Hughes recalls: "He got a little bit upset at the start and then he got away from me jumping out. He ran with the choke out and they normally finish last when they do that. I thought he was going to empty any minute but then he absolutely took off."
Canford Cliffs led from start to finish, scoring an impressive six-length win in the Group 2 contest, prompting Hughes to call him a "freak" in post-race interviews.
"I hadn't ridden anything like that before, or since," Hughes explains. "You could argue that you'd never seen a Coventry winner do what he did that day. He half ran away from me and still absolutely destroyed them.
"We had a bit of a battle with the press about Canford when he turned three. Everyone said he wouldn't stay a mile because he just had so much speed at Ascot. It's true he had speed, he could have won the July Cup to be honest, but I was very confident he would get a mile. He was always going to be a Guineas horse."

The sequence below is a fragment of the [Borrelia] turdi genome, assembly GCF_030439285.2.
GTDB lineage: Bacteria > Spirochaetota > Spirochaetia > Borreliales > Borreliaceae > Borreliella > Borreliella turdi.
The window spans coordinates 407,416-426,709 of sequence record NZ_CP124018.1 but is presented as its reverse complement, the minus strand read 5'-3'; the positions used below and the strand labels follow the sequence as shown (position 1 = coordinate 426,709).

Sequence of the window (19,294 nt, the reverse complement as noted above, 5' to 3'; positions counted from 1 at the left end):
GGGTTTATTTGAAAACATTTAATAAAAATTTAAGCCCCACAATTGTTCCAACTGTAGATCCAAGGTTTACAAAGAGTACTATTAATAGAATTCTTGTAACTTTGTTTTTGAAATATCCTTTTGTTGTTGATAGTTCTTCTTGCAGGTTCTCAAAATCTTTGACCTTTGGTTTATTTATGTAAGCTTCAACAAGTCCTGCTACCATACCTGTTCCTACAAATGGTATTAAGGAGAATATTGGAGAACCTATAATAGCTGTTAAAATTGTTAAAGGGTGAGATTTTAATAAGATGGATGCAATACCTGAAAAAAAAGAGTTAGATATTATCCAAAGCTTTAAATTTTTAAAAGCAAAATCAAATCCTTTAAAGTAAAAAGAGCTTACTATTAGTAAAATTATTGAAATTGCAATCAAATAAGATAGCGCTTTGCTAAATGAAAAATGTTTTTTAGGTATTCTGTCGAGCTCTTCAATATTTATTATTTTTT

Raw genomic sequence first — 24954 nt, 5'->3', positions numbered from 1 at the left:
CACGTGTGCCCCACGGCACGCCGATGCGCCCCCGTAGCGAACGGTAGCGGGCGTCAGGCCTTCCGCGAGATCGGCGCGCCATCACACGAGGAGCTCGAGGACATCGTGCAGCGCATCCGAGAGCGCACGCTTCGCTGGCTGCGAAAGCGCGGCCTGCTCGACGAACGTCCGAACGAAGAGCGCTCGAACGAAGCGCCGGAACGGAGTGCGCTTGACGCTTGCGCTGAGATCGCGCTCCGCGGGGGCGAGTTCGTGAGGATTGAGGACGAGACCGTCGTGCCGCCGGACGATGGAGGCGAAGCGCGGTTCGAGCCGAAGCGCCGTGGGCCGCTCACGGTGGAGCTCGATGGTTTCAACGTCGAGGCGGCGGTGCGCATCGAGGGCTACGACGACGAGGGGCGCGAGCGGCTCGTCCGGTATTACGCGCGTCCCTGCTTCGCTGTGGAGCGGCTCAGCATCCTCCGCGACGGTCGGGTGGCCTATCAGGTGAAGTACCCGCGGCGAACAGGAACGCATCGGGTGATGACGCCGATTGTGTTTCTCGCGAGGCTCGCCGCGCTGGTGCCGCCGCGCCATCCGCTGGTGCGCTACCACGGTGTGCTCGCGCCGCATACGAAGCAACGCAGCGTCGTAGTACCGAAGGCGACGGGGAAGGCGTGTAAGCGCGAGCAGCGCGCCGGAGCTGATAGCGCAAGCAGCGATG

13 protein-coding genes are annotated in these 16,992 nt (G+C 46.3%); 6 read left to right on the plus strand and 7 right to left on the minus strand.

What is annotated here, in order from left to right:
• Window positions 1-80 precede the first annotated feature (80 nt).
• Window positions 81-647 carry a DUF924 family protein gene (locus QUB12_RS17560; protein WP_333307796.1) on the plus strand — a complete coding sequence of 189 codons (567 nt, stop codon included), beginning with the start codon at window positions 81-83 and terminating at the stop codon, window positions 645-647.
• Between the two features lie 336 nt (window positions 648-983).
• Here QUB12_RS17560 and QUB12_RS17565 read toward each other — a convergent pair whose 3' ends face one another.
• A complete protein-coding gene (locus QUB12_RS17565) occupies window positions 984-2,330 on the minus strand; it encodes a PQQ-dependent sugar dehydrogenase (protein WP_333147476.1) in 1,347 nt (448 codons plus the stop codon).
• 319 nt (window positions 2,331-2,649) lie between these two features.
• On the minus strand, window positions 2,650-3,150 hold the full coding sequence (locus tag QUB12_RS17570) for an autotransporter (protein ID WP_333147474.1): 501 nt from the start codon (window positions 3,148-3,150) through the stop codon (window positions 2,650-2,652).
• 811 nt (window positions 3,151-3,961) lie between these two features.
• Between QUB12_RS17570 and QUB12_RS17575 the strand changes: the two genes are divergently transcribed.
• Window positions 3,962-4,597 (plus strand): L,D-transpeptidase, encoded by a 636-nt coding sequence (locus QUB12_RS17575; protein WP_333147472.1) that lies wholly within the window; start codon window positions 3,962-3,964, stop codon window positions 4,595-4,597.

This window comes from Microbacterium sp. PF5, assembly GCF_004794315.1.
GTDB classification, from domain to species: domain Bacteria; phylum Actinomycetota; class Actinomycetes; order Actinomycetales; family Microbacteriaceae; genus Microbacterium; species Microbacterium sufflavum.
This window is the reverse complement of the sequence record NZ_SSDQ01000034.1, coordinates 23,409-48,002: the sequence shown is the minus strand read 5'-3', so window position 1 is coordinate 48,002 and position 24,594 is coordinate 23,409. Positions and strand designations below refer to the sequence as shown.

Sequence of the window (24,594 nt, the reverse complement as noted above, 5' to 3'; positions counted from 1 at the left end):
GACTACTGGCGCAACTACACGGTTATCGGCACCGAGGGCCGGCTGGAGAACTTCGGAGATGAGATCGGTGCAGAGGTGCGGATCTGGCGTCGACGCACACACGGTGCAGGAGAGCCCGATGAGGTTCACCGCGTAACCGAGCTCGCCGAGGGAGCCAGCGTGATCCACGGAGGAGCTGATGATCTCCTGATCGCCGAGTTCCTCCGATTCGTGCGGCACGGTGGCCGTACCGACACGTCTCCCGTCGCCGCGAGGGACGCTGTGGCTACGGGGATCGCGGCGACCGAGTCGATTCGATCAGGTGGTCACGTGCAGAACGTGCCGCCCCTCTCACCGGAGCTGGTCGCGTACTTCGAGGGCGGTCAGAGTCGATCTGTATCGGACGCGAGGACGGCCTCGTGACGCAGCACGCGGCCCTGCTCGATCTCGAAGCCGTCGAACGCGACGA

Canford Cliffs was sent off 12-1 for the 2,000 Guineas, by far the biggest odds of his career, but it was an even longer-priced colt who prevailed at Newmarket that day. Classic victory went to the French raider Makfi, a 33-1 shot, with the Hannon stable having to settle for second and third with Dick Turpin and Canford Cliffs.
"A furlong and a half out I thought he [Canford Cliffs] had won it, but the Dip did him," Hannon explained after the race. The undulating Newmarket course had taken the shine off Canford Cliffs's star quality, and it seemed the Dip was to blame.
"We kind of used it as a bit of an excuse, but deep down I think he took the piss out of me a little bit," Hughes admits. "He had it too easy in the winter. He was the best horse in the yard but he had a mind to him.
"All his work at home as a two-year-old was unbelievably good. Everything he did was just mind-boggling. And in the spring leading up to the Guineas, his work was fine. That's all. We didn't really address that his work wasn't as scintillating as the previous year.